The economic value of inland freshwater fisheries catches (as reported to FAO) is estimated to be approximately USD 26 billion. The major contributions to this come from Asia (66.1 percent) and Africa (22.2 percent). It is acknowledged that a significant proportion of the inland catch is “hidden” and unreported, however as a result of improved reporting, this proportion is likely to have reduced over the past few years. Including this hidden component gives a projected estimate of the total use value of inland freshwater fisheries of USD 38.53 billion. This value is increased to USD 43.53 billion if the value of freshwater molluscs and crustaceans is included. The value of capture fisheries is somewhat dwarfed by the use values generated by recreational fishing. With a 2015 non-market use value (NMUV) of recreational fishing estimated to lie somewhere between USD 64.55 billion and USD 78.55 billion. The United States of America and Canada account for almost 72 percent of this value. It is considered that the NMUV is almost certainly an underestimate because of the lack of data from Africa and limited data from Asia and Latin America, despite their burgeoning recreational fishing activity. Aggregating the NMUV of inland recreational fisheries and the UV of inland capture fisheries indicates that the total UV of the inland fishery sector is worth an estimatedUSD 108 billion to USD 122 billion annually. If the costs of capture, that is the value added ratio (VAR), are discounted, the gross value added (GVA) of inland capture and freshwater recreational fisheries is still between USD 90 billion and USD 100 billion.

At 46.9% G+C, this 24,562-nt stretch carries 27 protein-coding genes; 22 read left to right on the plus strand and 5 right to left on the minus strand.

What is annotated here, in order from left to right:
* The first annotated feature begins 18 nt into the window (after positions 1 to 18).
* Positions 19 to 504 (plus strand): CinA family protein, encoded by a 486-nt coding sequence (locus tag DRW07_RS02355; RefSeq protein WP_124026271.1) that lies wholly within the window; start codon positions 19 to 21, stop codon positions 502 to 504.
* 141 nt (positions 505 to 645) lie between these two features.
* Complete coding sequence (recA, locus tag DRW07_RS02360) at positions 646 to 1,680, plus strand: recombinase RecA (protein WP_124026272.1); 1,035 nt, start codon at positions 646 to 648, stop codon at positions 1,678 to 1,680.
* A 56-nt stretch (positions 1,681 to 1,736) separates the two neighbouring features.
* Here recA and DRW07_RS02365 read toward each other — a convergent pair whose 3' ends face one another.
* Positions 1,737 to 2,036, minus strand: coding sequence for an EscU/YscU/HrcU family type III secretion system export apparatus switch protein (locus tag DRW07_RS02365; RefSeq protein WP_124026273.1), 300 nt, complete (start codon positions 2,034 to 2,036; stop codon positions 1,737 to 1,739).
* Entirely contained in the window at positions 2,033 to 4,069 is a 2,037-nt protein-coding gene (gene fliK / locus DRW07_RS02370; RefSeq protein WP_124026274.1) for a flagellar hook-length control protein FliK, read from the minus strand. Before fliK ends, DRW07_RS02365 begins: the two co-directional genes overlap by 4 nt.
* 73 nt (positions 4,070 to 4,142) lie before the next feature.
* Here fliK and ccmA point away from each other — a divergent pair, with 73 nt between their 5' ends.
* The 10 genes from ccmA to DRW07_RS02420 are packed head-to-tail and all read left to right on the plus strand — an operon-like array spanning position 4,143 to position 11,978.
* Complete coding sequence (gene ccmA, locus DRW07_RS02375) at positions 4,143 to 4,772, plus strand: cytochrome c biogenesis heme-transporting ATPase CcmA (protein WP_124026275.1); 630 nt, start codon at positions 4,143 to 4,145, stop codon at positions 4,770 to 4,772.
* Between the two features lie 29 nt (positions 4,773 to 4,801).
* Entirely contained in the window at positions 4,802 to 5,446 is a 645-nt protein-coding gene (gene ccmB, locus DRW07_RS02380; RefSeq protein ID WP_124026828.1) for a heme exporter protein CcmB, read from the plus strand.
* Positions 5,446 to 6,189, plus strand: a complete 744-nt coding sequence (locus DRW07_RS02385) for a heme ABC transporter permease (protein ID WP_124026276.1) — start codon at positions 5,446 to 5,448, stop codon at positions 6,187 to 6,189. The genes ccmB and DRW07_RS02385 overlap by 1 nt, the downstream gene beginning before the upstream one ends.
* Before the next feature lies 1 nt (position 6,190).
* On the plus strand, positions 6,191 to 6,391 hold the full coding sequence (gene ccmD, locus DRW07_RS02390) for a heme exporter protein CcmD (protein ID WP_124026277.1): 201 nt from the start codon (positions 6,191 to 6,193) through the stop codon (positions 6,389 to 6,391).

|Title of host publication
|Review of the State of the World Fishery Resources: Inland Fisheries
|Place of Publication
|Food and Agriculture Organization of the United Nations
|Number of pages
|Published - 2018
|FAO Fisheries and Aquaculture Circular